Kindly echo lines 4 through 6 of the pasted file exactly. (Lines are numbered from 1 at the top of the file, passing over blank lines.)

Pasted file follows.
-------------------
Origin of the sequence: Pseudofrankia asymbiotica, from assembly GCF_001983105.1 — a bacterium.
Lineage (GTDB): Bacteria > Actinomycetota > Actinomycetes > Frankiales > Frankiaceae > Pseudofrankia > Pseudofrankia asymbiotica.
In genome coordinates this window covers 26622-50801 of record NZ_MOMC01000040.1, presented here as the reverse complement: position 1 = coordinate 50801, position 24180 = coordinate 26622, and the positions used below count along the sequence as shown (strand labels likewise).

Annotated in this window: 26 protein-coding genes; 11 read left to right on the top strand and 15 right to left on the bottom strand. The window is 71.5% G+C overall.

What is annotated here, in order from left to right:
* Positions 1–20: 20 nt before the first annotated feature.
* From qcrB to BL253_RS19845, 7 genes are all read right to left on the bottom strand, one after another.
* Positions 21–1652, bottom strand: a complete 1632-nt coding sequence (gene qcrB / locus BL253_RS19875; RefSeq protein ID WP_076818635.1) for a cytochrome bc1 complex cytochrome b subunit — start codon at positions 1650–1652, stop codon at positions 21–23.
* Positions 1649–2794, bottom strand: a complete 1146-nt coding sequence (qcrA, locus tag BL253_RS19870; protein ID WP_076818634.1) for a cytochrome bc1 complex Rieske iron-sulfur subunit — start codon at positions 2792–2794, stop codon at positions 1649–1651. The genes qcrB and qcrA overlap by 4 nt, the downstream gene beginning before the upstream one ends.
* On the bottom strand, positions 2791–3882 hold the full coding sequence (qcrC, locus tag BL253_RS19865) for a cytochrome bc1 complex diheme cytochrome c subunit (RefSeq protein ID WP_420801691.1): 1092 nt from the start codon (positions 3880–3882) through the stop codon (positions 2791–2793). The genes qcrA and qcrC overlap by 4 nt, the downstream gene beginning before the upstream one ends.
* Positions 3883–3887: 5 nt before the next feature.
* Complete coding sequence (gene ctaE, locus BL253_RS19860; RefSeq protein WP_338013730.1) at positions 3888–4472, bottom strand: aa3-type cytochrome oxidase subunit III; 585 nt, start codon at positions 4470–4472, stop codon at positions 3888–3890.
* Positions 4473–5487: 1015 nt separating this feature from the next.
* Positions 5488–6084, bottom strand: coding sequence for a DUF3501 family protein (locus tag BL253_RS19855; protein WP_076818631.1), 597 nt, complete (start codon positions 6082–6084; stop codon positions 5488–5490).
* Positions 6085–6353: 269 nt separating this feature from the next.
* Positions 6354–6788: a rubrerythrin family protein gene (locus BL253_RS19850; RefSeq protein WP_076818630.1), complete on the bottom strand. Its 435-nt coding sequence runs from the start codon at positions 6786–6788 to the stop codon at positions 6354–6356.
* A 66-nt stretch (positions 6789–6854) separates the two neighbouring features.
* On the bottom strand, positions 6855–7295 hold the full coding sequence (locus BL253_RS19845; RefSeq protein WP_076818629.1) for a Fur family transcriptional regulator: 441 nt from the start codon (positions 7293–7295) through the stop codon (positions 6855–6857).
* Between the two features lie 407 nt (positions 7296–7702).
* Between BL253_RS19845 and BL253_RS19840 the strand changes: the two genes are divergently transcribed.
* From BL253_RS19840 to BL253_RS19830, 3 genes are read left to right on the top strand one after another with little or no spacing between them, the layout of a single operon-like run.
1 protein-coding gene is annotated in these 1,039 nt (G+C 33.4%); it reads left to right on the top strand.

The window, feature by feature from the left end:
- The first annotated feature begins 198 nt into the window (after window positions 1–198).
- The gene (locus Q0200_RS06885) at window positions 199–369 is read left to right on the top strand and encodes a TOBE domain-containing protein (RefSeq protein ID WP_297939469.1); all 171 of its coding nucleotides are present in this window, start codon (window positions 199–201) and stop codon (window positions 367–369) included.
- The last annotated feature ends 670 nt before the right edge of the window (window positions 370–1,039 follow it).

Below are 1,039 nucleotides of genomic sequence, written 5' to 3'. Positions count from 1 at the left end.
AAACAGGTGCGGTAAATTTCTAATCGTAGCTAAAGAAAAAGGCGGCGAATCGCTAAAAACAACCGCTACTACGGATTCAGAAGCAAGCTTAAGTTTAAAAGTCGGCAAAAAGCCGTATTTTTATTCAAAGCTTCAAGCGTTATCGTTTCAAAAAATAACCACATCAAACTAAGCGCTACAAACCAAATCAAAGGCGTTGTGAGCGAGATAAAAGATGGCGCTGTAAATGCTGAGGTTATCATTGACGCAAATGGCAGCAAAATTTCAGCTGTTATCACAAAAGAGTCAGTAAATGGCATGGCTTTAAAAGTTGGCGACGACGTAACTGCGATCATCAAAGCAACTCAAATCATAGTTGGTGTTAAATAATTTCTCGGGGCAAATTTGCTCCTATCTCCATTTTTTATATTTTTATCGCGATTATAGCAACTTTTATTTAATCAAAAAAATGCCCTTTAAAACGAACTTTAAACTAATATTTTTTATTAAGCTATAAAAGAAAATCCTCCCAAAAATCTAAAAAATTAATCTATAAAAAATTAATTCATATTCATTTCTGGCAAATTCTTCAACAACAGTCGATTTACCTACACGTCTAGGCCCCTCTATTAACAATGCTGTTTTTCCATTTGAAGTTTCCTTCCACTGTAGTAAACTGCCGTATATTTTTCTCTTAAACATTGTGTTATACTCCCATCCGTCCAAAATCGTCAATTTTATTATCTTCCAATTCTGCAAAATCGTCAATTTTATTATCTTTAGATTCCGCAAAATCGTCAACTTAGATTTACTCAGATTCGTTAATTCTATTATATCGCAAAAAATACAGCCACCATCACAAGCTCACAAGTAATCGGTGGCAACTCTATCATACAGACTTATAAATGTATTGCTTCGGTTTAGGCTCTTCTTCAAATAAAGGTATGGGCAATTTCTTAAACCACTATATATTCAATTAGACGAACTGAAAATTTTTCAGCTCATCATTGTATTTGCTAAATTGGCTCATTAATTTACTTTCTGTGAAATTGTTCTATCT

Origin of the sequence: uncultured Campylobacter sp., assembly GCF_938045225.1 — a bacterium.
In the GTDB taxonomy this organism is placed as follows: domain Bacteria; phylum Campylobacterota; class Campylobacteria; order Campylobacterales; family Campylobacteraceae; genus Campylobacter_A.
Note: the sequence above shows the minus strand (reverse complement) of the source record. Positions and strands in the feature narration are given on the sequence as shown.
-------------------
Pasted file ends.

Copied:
Annotated in this window: 26 protein-coding genes; 11 read left to right on the top strand and 15 right to left on the bottom strand. The window is 71.5% G+C overall.

What is annotated here, in order from left to right:
* Positions 1–20: 20 nt before the first annotated feature.